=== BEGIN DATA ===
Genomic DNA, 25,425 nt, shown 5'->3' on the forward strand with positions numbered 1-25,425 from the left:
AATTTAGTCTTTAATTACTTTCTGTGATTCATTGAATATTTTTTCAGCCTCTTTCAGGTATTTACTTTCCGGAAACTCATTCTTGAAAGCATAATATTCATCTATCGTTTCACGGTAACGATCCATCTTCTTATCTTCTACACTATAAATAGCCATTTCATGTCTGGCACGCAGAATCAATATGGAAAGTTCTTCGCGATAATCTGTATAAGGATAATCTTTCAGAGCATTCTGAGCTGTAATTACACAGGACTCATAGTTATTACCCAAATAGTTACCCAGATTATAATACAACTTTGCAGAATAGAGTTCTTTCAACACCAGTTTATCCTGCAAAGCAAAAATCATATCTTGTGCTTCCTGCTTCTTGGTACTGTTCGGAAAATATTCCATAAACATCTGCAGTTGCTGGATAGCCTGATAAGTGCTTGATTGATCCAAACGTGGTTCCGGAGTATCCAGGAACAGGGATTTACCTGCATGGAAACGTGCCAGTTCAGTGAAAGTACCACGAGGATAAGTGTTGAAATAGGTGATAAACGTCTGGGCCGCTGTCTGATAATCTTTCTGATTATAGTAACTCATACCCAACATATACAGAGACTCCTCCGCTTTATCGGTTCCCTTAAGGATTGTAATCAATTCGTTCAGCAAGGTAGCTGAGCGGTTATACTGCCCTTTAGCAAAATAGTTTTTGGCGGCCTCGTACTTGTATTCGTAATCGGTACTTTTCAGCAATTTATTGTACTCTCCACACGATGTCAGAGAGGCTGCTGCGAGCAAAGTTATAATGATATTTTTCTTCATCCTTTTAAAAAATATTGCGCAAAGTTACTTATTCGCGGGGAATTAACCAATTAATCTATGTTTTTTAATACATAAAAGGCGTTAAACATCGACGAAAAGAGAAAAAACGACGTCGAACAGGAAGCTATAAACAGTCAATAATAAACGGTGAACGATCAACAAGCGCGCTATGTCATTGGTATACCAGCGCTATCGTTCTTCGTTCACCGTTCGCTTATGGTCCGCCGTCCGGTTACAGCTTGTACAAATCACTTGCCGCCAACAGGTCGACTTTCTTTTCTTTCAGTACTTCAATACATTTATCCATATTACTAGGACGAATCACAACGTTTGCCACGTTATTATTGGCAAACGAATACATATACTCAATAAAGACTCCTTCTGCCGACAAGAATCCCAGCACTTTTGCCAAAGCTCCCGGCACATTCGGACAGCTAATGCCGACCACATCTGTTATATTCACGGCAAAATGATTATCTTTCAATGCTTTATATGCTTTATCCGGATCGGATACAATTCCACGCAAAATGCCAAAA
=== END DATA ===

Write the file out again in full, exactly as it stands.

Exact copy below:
Genomic DNA, 25,425 nt, shown 5'->3' on the forward strand with positions numbered 1-25,425 from the left:
AATTTAGTCTTTAATTACTTTCTGTGATTCATTGAATATTTTTTCAGCCTCTTTCAGGTATTTACTTTCCGGAAACTCATTCTTGAAAGCATAATATTCATCTATCGTTTCACGGTAACGATCCATCTTCTTATCTTCTACACTATAAATAGCCATTTCATGTCTGGCACGCAGAATCAATATGGAAAGTTCTTCGCGATAATCTGTATAAGGATAATCTTTCAGAGCATTCTGAGCTGTAATTACACAGGACTCATAGTTATTACCCAAATAGTTACCCAGATTATAATACAACTTTGCAGAATAGAGTTCTTTCAACACCAGTTTATCCTGCAAAGCAAAAATCATATCTTGTGCTTCCTGCTTCTTGGTACTGTTCGGAAAATATTCCATAAACATCTGCAGTTGCTGGATAGCCTGATAAGTGCTTGATTGATCCAAACGTGGTTCCGGAGTATCCAGGAACAGGGATTTACCTGCATGGAAACGTGCCAGTTCAGTGAAAGTACCACGAGGATAAGTGTTGAAATAGGTGATAAACGTCTGGGCCGCTGTCTGATAATCTTTCTGATTATAGTAACTCATACCCAACATATACAGAGACTCCTCCGCTTTATCGGTTCCCTTAAGGATTGTAATCAATTCGTTCAGCAAGGTAGCTGAGCGGTTATACTGCCCTTTAGCAAAATAGTTTTTGGCGGCCTCGTACTTGTATTCGTAATCGGTACTTTTCAGCAATTTATTGTACTCTCCACACGATGTCAGAGAGGCTGCTGCGAGCAAAGTTATAATGATATTTTTCTTCATCCTTTTAAAAAATATTGCGCAAAGTTACTTATTCGCGGGGAATTAACCAATTAATCTATGTTTTTTAATACATAAAAGGCGTTAAACATCGACGAAAAGAGAAAAAACGACGTCGAACAGGAAGCTATAAACAGTCAATAATAAACGGTGAACGATCAACAAGCGCGCTATGTCATTGGTATACCAGCGCTATCGTTCTTCGTTCACCGTTCGCTTATGGTCCGCCGTCCGGTTACAGCTTGTACAAATCACTTGCCGCCAACAGGTCGACTTTCTTTTCTTTCAGTACTTCAATACATTTATCCATATTACTAGGACGAATCACAACGTTTGCCACGTTATTATTGGCAAACGAATACATATACTCAATAAAGACTCCTTCTGCCGACAAGAATCCCAGCACTTTTGCCAAAGCTCCCGGCACATTCGGACAGCTAATGCCGACCACATCTGTTATATTCACGGCAAAATGATTATCTTTCAATGCTTTATATGCTTTATCCGGATCGGATACAATTCCACGCAAAATGCCAAAA